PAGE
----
Yemen’s Ansarullah slams France over arms deal with Saudi Arabia, UAE

Yemen’s Ansarullah movement spokesman has rebuked France over supplying Saudi Arabia and the United Arab Emirates with arms used against Yemeni citizens calling that ‘hypocrisy to evade crimes.’

 “The persistence of French President (Emmanuel Macron) on selling arms to Saudi Arabia on the pretext that they are not used against (Yemeni) civilians is a clear hypocrisy to evade crimes,” Yemen’s Arabic-language al-Masirah television network cited Mohammed Abdul-Salam as writing on his official Twitter page on Friday.

The Houthi official then called on France and other countries to stop selling weapons to Saudi Arabia and the UAE, which have been involved in an atrocious military aggression against Yemen for more than four years.

“The move is an attempt by France to evade responsibility for the crimes being committed against Yemeni people,” Abdul-Salam noted.

Meanwhile, a Saudi cargo ship that had been expected to pick up a hugely controversial shipment of French arms from Le Havre port in the Normandy region of northwestern France has not docked there and left without its arms cargo.

According to ship tracking data and comments from a local French official to Reuters, the Bahri Yanbu is now sailing towards Santander in Spain.

On Thursday, two French human rights groups had sought to block the loading of weapons onto the Saudi vessel.

It came weeks after investigative website Disclose published leaked documents, showing Saudi Arabia was using French weapons, including tanks and laser-guided missile systems, against civilians in Yemen’s war.

Faced with strong criticism, Macron admitted that the weapons were indeed being used in the war; but only within Saudi Arabia’s border.

“I would like to say here that what we reiterated was the guarantee for them (the arms) not be used against civilian populations,” he asserted.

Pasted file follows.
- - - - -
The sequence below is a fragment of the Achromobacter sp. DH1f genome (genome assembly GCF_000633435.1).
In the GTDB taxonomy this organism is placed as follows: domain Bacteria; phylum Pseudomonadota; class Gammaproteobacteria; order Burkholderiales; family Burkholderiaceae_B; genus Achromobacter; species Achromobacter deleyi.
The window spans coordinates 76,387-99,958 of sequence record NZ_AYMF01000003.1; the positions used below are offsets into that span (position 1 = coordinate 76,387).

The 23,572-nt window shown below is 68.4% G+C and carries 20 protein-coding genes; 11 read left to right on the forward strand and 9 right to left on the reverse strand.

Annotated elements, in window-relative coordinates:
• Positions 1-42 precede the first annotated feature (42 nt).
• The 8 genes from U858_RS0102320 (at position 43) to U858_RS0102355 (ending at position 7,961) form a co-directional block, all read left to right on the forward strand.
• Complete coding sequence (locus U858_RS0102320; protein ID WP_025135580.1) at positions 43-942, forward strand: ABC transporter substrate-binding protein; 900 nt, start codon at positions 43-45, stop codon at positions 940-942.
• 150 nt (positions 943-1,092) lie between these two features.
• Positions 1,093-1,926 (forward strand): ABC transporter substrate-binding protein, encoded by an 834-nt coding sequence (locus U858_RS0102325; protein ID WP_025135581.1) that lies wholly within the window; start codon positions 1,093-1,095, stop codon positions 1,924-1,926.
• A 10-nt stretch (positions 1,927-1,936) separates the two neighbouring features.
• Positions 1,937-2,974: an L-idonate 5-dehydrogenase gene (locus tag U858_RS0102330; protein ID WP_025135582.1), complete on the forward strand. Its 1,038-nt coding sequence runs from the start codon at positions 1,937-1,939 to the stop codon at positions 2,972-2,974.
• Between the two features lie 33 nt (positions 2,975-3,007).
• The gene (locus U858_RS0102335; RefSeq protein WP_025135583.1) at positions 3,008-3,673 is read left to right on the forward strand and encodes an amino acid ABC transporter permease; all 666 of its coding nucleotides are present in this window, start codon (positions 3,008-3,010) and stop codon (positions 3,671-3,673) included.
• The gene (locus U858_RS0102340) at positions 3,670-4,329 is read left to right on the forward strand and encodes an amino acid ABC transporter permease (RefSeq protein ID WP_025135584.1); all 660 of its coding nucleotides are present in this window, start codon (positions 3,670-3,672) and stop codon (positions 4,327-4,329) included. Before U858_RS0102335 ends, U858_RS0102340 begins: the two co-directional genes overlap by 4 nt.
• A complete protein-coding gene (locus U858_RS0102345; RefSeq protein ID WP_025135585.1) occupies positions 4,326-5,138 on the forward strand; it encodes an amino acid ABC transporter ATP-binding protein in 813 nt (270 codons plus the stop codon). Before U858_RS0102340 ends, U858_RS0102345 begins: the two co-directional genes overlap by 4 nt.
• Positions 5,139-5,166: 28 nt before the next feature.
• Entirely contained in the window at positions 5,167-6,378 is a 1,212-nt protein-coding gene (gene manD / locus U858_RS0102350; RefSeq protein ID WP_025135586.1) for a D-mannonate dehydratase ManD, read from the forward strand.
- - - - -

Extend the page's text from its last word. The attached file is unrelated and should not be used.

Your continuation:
Back in March 2018, French law firm Ancile Avocat said France’s arms exports to Saudi Arabia and the UAE could be in contravention of its international commitments – primarily the Arms Trade Treaty, which Paris ratified in 2014. 

“The French government has authorized exports of military equipment to Saudi Arabia and the UAE in circumstances where these weapons can be used in the conflict in Yemen and could be used to carry out war crimes,” it said in a report.

Saudi Arabia and a number of its regional allies launched a devastating campaign against Yemen in March 2015, with the goal of bringing the government of former president Abd Rabbuh Mansur Hadi back to power and crushing the Houthi Ansarullah movement.

According to a December 2018 report by the Armed Conflict Location and Event Data Project (ACLED), a nonprofit conflict-research organization, the Saudi-led war has claimed the lives of over 60,000 Yemenis since January 2016.

The war has also taken a heavy toll on the country’s infrastructure, destroying hospitals, schools, and factories. The UN said in a report in December 2018 that over 24 million Yemenis are in dire need of humanitarian aid, including 10 million suffering from extreme levels of hunger.

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